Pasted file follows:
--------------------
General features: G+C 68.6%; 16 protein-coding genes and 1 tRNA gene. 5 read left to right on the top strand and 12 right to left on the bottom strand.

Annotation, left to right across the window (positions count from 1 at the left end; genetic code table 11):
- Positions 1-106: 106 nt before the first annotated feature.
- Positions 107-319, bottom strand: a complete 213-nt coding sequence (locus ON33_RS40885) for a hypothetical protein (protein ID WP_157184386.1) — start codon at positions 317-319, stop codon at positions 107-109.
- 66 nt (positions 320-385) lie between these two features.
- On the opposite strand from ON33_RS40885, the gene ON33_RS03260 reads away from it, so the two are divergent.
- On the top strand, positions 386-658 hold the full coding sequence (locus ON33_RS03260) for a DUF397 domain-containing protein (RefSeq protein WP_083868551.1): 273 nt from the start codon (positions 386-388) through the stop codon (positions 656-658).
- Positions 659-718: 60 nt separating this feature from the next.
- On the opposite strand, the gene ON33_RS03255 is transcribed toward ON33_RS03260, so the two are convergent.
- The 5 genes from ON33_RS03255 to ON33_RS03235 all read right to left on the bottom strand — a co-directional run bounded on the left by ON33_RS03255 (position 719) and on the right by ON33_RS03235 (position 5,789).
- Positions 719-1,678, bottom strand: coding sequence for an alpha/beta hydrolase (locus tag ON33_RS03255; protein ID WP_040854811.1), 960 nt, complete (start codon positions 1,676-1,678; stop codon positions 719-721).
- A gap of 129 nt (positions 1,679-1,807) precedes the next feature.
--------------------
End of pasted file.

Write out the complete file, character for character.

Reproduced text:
General features: G+C 68.6%; 16 protein-coding genes and 1 tRNA gene. 5 read left to right on the top strand and 12 right to left on the bottom strand.

Annotation, left to right across the window (positions count from 1 at the left end; genetic code table 11):
- Positions 1-106: 106 nt before the first annotated feature.
- Positions 107-319, bottom strand: a complete 213-nt coding sequence (locus ON33_RS40885) for a hypothetical protein (protein ID WP_157184386.1) — start codon at positions 317-319, stop codon at positions 107-109.
- 66 nt (positions 320-385) lie between these two features.
- On the opposite strand from ON33_RS40885, the gene ON33_RS03260 reads away from it, so the two are divergent.
- On the top strand, positions 386-658 hold the full coding sequence (locus ON33_RS03260) for a DUF397 domain-containing protein (RefSeq protein WP_083868551.1): 273 nt from the start codon (positions 386-388) through the stop codon (positions 656-658).
- Positions 659-718: 60 nt separating this feature from the next.
- On the opposite strand, the gene ON33_RS03255 is transcribed toward ON33_RS03260, so the two are convergent.
- The 5 genes from ON33_RS03255 to ON33_RS03235 all read right to left on the bottom strand — a co-directional run bounded on the left by ON33_RS03255 (position 719) and on the right by ON33_RS03235 (position 5,789).
- Positions 719-1,678, bottom strand: coding sequence for an alpha/beta hydrolase (locus tag ON33_RS03255; protein ID WP_040854811.1), 960 nt, complete (start codon positions 1,676-1,678; stop codon positions 719-721).
- A gap of 129 nt (positions 1,679-1,807) precedes the next feature.